I happen to have some dried calendula and dried chamomile left over from last year’s garden and so, since I was making a mess already, I decided to use them for infusions as well.


How to Make an Infusion

This is so simple it doesn’t really warrant a recipe. Basically you just take some herbs, fresh or dry, cover them with oil and let them sit. If you need your infusion to be ready really quickly, heat the mixture up first. If you know you won’t be using it soon you should use dried herbs rather than fresh- if left to sit for a long time the moisture in fresh herbs can cause the oil to go rancid (trust me on this). I happen to know that I’ll be using my infusions within the next couple of weeks for soap making, so I’m using fresh herbs.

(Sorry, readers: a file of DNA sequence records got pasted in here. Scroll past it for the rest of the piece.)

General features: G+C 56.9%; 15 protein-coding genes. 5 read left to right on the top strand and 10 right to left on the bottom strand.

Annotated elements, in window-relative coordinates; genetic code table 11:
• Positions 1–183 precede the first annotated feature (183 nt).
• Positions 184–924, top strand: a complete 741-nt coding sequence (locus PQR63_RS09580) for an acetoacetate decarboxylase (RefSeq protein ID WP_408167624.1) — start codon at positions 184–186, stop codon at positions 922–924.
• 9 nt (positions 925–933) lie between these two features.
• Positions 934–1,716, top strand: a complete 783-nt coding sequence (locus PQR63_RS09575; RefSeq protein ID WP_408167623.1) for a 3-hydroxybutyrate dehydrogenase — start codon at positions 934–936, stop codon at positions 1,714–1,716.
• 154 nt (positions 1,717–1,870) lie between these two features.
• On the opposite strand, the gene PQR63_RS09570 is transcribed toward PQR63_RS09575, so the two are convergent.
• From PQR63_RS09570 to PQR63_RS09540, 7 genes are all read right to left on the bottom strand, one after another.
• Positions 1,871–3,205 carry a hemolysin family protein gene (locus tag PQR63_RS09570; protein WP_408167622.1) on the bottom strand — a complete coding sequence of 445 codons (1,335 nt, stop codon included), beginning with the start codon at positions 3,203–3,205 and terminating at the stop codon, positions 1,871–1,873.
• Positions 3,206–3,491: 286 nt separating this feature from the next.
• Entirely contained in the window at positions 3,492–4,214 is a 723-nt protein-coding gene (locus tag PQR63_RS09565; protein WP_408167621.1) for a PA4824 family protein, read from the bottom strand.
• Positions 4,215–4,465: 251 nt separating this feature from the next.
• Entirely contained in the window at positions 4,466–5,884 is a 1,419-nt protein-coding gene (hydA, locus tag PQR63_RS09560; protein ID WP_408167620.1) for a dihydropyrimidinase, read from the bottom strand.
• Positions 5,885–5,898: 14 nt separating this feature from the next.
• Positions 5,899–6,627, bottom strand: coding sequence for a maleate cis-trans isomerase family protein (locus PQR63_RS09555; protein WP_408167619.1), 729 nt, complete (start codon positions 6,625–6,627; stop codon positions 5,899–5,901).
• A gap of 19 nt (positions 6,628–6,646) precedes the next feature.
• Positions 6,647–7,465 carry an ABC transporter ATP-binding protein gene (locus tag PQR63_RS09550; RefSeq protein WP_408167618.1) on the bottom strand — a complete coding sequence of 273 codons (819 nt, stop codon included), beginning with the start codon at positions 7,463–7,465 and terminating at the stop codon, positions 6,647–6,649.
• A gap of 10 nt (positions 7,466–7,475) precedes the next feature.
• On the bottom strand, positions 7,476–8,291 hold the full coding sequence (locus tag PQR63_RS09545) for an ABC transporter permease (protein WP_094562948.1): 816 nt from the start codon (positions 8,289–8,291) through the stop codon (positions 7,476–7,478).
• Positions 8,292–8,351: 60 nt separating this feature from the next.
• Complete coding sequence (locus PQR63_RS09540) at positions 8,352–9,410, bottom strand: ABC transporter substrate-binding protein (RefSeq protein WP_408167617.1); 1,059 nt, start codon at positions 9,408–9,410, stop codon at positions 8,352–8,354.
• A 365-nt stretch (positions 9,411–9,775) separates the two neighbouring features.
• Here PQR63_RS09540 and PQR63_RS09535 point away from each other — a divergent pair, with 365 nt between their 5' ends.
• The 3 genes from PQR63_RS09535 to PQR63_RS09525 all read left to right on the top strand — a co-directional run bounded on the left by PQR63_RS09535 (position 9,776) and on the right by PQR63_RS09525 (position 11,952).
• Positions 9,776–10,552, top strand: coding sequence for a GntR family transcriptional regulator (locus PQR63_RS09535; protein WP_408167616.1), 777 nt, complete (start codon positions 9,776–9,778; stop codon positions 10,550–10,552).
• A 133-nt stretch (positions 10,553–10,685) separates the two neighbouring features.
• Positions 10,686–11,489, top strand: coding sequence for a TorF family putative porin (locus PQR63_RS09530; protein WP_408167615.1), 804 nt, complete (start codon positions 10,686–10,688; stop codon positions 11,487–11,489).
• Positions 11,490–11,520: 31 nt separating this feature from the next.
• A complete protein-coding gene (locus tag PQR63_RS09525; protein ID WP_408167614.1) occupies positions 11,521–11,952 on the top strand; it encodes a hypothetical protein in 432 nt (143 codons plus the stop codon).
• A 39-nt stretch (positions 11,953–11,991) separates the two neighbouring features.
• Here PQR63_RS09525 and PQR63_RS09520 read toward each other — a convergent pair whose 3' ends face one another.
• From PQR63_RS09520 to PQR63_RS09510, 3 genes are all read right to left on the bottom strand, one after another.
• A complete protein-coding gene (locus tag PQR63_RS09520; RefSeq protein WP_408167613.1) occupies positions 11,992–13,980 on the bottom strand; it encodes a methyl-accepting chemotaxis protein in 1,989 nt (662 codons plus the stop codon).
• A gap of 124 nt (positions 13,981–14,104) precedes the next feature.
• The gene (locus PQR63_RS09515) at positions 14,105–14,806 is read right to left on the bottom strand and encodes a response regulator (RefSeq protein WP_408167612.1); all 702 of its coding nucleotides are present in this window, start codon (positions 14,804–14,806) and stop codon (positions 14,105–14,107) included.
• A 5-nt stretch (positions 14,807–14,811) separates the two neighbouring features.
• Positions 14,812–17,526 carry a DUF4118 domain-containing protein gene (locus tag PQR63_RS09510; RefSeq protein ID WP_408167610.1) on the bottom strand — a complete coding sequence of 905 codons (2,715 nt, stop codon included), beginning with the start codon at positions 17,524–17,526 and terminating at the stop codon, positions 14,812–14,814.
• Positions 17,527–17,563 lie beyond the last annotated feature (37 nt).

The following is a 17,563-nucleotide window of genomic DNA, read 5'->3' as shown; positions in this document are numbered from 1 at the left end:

Step 1: Fill your glass jars up with coarsely chopped herbs.


Step 2: Cover the herbs with oil. You can use any oil but I’m using olive oil because its inexpensive and is used for both soap and salves (the two main things I use infused oils for). If you are heating the infusion you can use coconut oil, but coconut oil won’t work for room temperature infusing since it is a solid at room temperature.

Step 3: Put your jars somewhere out of direct sunlight and at room temperature to sit for a while. I’ve had jars infuse for several months over the winter (using dried herbs) and they are fine, but I don’t think they actually absorb any more from the herbs after the first couple of weeks unless you add more herb material to them.

Step 4: Once you are ready to use your oils, strain out all the plant material using a fine strainer or cheese cloth.

Olive oil infused with Plantain

Olive oil infused with Plantain